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Financial Tips

Security, Identity Theft and Your Finances: Key Questions to Ask Your Financial Advisor

Young couple listening to their banker.

Over the past couple of years, there has been an explosion of identity theft, with individual hackers, organized gangs of criminals and other computer-savvy ne’er do wells joining in the fun. The victims of these cyber crimes have run the gamut, from employees working remotely to small business owners to key decision makers at Fortune 500 companies.

No one, it seems, is immune to the dangers of identity theft and cybercrime, but some intrusions are more worrying than others. If you work with a financial advisor or rely on third parties to manage your finances, you could be at extra risk, and the potential loss could be enormous.

If a hacker gains access to your bank account, you could, at least temporarily, lose a few thousand dollars, but what if your six (or seven) digit brokerage account is targeted? With so much money on the line, you might want to ask your broker or financial advisor some questions, including the following.

Do You Carry Additional SPIC Insurance Coverage?

If you have a bank account, you are probably aware of the FDIC insurance coverage that protects your funds. Even if your bank collapsed tomorrow, the FDIC would step in and reimburse you. This FDIC coverage will protect accounts up to $250,000, more than enough for the vast majority of depositors.

Brokerage accounts enjoy a similar type of protection, this one provided by the SPIC. The limits of SPIC coverage are even higher than those provided by the FDIC, protecting accounts up to $500,000 in size. This coverage protects the holders of brokerage accounts in the event the brokerage firm goes out of business or becomes insolvent. It does not, of course, protect you from financial losses, but this type of coverage is still incredibly valuable.

Whether you are concerned about identity theft or not, it is important to ask your financial advisor or brokerage firm about how much SPIC coverage they currently have. Many brokerage firms purchase additional coverage from the SPIC, often far in excess of the $500,000 minimum.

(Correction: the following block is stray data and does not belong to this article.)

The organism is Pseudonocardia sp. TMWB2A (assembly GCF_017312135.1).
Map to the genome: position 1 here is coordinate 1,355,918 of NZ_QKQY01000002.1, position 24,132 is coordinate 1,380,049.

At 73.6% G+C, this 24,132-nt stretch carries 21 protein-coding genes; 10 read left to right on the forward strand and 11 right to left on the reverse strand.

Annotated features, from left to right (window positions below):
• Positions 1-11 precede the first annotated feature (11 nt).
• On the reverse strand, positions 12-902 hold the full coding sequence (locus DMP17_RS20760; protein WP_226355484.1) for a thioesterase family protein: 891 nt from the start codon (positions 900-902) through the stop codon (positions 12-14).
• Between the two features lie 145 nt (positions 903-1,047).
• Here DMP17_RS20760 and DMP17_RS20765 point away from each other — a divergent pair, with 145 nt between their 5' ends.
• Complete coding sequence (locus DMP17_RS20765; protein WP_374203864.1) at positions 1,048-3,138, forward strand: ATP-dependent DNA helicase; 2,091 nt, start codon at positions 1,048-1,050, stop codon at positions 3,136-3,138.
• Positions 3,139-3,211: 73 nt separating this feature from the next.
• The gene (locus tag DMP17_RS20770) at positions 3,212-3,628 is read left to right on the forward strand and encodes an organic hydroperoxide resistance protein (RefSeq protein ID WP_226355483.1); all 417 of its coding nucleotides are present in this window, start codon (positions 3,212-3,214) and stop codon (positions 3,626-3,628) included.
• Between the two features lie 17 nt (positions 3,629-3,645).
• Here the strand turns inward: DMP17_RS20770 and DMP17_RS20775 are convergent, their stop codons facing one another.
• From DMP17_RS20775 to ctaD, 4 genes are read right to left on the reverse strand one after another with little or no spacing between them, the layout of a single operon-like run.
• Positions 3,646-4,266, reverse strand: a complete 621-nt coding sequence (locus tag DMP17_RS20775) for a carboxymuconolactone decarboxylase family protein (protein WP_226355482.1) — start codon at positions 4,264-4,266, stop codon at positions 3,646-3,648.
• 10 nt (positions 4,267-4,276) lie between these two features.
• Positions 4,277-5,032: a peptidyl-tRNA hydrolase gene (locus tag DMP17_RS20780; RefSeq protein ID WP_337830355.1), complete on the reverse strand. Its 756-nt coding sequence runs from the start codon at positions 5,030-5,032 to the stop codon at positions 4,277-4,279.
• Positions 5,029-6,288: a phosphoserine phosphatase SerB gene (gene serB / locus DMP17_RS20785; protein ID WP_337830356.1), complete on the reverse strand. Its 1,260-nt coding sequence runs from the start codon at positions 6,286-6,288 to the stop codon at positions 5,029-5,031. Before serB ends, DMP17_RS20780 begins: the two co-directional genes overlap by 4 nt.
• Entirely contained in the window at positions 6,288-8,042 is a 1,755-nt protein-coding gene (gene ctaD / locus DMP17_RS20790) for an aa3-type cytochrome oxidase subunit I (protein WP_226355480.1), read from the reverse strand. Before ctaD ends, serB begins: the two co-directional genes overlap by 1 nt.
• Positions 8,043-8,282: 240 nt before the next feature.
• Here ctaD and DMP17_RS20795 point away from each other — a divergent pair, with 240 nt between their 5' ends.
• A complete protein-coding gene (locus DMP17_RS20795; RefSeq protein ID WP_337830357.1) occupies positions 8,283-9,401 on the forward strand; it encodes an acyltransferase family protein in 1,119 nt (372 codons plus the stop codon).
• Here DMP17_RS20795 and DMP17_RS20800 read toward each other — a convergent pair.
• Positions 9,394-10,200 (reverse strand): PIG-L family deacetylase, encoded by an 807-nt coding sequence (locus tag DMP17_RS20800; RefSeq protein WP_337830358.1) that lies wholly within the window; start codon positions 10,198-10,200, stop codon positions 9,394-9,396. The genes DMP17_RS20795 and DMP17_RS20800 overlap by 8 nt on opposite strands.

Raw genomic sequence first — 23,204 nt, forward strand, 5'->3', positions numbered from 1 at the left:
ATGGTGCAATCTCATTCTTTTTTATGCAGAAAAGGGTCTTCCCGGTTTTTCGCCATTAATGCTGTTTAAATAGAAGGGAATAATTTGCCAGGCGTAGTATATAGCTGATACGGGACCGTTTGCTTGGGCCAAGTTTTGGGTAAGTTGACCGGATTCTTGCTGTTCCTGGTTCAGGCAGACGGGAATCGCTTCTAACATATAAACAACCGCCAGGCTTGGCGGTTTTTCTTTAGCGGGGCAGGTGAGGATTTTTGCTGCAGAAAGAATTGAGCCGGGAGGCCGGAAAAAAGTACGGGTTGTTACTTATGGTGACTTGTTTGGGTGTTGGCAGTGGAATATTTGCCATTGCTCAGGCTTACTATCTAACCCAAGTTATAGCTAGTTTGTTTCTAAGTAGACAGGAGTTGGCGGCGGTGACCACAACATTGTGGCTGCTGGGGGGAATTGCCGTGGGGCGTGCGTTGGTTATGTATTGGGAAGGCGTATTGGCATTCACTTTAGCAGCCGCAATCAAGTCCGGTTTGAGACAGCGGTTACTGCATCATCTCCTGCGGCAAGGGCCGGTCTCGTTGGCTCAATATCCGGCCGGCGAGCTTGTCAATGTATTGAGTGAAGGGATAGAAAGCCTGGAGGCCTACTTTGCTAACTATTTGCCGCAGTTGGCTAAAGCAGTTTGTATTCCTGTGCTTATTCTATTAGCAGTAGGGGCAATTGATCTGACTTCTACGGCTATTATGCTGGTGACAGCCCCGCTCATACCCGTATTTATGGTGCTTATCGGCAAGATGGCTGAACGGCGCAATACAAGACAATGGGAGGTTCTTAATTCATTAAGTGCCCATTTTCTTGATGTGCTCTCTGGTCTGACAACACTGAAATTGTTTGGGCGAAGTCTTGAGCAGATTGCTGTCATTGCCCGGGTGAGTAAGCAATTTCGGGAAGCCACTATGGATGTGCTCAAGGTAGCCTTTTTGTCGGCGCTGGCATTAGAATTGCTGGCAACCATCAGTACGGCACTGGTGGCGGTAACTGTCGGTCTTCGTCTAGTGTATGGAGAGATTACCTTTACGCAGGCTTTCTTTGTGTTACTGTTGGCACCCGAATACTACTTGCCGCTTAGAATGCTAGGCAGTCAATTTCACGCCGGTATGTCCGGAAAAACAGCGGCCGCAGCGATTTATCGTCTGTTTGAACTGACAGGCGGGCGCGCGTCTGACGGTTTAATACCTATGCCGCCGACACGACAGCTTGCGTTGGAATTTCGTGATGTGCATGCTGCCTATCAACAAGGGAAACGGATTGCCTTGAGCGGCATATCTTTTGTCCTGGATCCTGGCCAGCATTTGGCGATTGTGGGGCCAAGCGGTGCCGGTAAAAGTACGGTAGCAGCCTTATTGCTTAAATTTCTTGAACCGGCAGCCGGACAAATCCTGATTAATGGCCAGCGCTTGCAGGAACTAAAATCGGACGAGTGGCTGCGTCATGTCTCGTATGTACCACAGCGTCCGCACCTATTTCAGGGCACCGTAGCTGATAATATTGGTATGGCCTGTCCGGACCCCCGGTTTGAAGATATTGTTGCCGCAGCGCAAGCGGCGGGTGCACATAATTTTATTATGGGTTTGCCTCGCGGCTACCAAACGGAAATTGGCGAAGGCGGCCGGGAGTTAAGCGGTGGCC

Knowing that this additional coverage is in place can help you rest a little easier, but you will still need to find out what specific steps your favorite financial advisor is taking to protect their firms and their clients from identity theft, and that means asking some additional questions. Here are some other factors to think about.

What Proactive Measures is Your Firm Taking to Keep Accountholders Safe?

Identify theft and cybercrime protection require more than reactionary measures. By the time a given brokerage firm or financial advisor finds out their have been victimized, it may already be too late, and their clients cash and securities could already be at risk.

Protection from cybercrime and identity theft requires a proactive approach, with real-time monitoring, managed IT services and other measures designed to protect financial advisors, brokerage firms and the clients that rely on them for their investments. If you are a client of such a firm, you have the right to find out exactly which measures they are taking to keep themselves and their clients safe.

Does Your Firm Have Separate Cybersecurity Insurance?

The current rash of cybercrime, ransomware attacks and hacking attempts has created a new kind of insurance, one that many brokerage firms and financial advisory companies have adopted. That insurance protects against these modern threats, including ransomware attacks that can encrypt and lock up client files, hacking attempts that can steal that personal data and other risks that are only now emerging.

If you work with a brokerage firm or financial advisor, it is important to ask about their cybersecurity insurance coverage. If your brokerage firm has not purchased this vital type of coverage, you may want to take your money elsewhere.

Do Your Brokers Work from Home? If So What Additional Security Measures Are in Place?

A growing number of brokerage firms and financial advisory firms have allowed their employees to work from home, partly out of health and safety concerns and party as a money-saving measure. Working from home can actually have a positive impact on things like productivity and customer service, but this type of remote work can also have some safety risks.

Home Wi-Fi routers are often inherently insecure, with weak or default passwords and other security deficiencies. When properly addressed, all of those security issues can be overcome, but some brokerage firms and financial advisors may not understand the dangers.

If you are working with a financial advisor or trying to secure your brokerage account, start by asking whether or not their employees are working from home. If the answer is yes, follow up with further questions about the security protocols the firm has put in place to secure their files and prevent the inadvertent loss or deliberate theft of client data.

Whether your brokerage account is four figures, five figures, six figures or even seven figures, you have a great deal to protect and a lot at stake. As the risk of cybercrime continues to increase, it has never been more important to protect what you own, and that means taking proactive steps to safeguard your savings. The questions posed above can help you do just that, so you can rest easier and worry less about the safety of your savings and investments.

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